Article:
It was 1985 when Dr. Haing S. Ngor won the Oscar as best supporting actor for his portrayal of Dith Pran, a real-life refugee whose escape from Cambodia after the fall to the Khmer Rouge is vividly depicted in "The Killing Fields."
In his acceptance speech, Ngor, a native Cambodian whose own escape from the Khmer Rouge could make a harrowing movie, offered a brief, heartfelt speech expressing his hope that the film would make the world more aware of and sympathetic toward the plight of his people.During the past five years he has continued acting in films and television, but his personal life has been devoted to fulfilling that hope and personally aiding the Cambodian refugees with whom he so strongly identifies.
Ngor was in Salt Lake City over the weekend to help the Salt Lake Acting Company celebrate its 20th anniversary, then on Monday he spoke to students at the University of Utah's Hinckley Institute of Politics. He was invited by Jusak Bernhard, who is currently starring in SLAC's production of "M. Butterfly." Bernhard and Ngor became friends while making an episode of "Highway to Heaven," together some years ago.
During an interview Monday evening, Ngor and his partner Jack Ong discussed a variety of subjects, ranging from Ngor's years of persecution under the Khmer Rouge to his acting career in America.
But the discussion kept returning to his passion for spreading the word about the sufferings of his fellow Cambodians.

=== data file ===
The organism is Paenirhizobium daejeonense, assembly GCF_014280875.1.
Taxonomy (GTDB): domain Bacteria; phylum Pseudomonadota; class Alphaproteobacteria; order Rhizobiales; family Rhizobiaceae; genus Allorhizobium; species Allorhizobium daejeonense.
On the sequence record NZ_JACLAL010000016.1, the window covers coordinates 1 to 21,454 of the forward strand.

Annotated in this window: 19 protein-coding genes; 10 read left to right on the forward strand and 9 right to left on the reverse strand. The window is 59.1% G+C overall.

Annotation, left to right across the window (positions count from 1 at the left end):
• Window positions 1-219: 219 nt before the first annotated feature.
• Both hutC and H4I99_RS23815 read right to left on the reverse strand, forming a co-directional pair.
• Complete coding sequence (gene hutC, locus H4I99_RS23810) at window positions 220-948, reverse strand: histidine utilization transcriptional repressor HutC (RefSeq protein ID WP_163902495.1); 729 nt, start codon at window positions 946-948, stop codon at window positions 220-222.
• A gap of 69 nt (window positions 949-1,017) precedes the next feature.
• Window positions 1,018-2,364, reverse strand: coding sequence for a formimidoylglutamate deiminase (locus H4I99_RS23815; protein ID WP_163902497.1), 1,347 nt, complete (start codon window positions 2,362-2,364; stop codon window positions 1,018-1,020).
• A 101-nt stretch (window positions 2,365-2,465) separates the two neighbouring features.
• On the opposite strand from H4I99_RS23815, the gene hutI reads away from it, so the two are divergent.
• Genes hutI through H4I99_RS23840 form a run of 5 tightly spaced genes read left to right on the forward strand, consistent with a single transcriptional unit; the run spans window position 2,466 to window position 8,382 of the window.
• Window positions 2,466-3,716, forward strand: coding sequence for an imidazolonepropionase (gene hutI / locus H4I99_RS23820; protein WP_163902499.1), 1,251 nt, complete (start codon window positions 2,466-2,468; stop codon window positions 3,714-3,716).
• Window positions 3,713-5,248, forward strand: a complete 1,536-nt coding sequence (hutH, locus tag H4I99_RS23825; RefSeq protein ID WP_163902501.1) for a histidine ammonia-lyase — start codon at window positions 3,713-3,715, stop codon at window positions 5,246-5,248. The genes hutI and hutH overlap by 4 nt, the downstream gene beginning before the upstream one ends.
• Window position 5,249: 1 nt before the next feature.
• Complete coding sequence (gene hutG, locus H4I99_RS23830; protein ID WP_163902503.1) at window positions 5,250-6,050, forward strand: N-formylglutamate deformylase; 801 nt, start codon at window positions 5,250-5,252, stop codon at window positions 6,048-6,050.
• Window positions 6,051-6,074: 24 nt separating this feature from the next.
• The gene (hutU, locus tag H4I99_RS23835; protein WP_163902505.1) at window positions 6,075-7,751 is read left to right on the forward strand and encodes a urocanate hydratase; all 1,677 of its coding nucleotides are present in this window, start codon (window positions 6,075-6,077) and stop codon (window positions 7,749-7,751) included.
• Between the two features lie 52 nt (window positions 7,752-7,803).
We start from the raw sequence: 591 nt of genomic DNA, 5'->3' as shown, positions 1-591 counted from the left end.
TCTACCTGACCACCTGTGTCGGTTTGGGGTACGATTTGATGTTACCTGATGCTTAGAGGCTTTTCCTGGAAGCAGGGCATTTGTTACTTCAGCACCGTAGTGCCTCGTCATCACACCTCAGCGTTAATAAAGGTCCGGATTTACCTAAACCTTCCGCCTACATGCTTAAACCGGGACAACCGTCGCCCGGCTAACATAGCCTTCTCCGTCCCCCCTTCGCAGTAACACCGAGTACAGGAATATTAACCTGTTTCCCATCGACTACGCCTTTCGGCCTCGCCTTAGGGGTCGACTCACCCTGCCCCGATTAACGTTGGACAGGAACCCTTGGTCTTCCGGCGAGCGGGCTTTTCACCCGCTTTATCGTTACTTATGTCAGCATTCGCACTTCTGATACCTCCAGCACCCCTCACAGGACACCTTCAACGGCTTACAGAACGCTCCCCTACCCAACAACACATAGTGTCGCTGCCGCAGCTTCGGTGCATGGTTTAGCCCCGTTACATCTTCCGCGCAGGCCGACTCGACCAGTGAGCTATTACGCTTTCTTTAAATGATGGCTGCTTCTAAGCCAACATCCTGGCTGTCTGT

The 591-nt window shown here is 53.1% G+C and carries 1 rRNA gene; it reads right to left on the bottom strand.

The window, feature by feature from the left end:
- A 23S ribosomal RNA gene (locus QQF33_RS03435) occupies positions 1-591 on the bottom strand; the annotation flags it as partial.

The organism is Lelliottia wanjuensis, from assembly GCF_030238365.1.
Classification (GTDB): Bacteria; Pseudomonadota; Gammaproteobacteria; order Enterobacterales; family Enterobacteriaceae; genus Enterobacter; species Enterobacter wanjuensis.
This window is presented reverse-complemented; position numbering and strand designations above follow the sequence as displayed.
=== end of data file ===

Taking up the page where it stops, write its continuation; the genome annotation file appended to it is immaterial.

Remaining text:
In just the past few months Ngor has established an organization to distribute medical supplies, food, etc., to Cambodian refugees - the Dr. Haing S. Ngor Foundation, which collects funds and distributes goods through The Project for Cambodia.
And he dreams of seeing peace restored to his country so he may return to his medical practice. "It's my dream that I can go back to a medical career, but I have to go back to Cambodia to help my people. I have to go back.
"I can say it will not be that long. I can go tomorrow, but as for peace in Cambodia, I don't think it will be imminent."
Ngor grew up in poverty in the capital city of Phnom Penh, but at an early age knew he wanted to become a doctor. He trained at a French medical school in Phnom Penh, learned nine languages and earned his medical degree.
After building a successful practice he saw it all come to an end in 1975 when Khmer Rouge guerrillas burst into an operating room where he was with a patient.
In the confusion that followed with the fall of Phnom Penh, Ngor lost contact with his family and over the next four years was repeatedly captured and tortured by the Khmer Rouge. Eventally, he escaped to Thailand and later emigrated to the United States.
He took courses at UCLA, intending to become an American licensed physician, but became sidetracked when, at the urging of friends, he auditioned for the role in "The Killing Fields."
Ngor, whose next film, "Mind Games," will have him playing Lou Diamond Phillips' father. , says acting is enjoyable but not as fulfilling as returning to his homeland as a physician would be.
"But I put it on hold right now. It is the right time to help my people, and I feel I need to use my clout (as an actor who has access to the media) to do that."
Meanwhile, those Those interested in contributing to or inquiring about the Dr. Haing S. Ngor Foundation and The Project for Cambodia may write to P.O. Box 1198, Venice, CA 90294, or phone (213) 392-6265.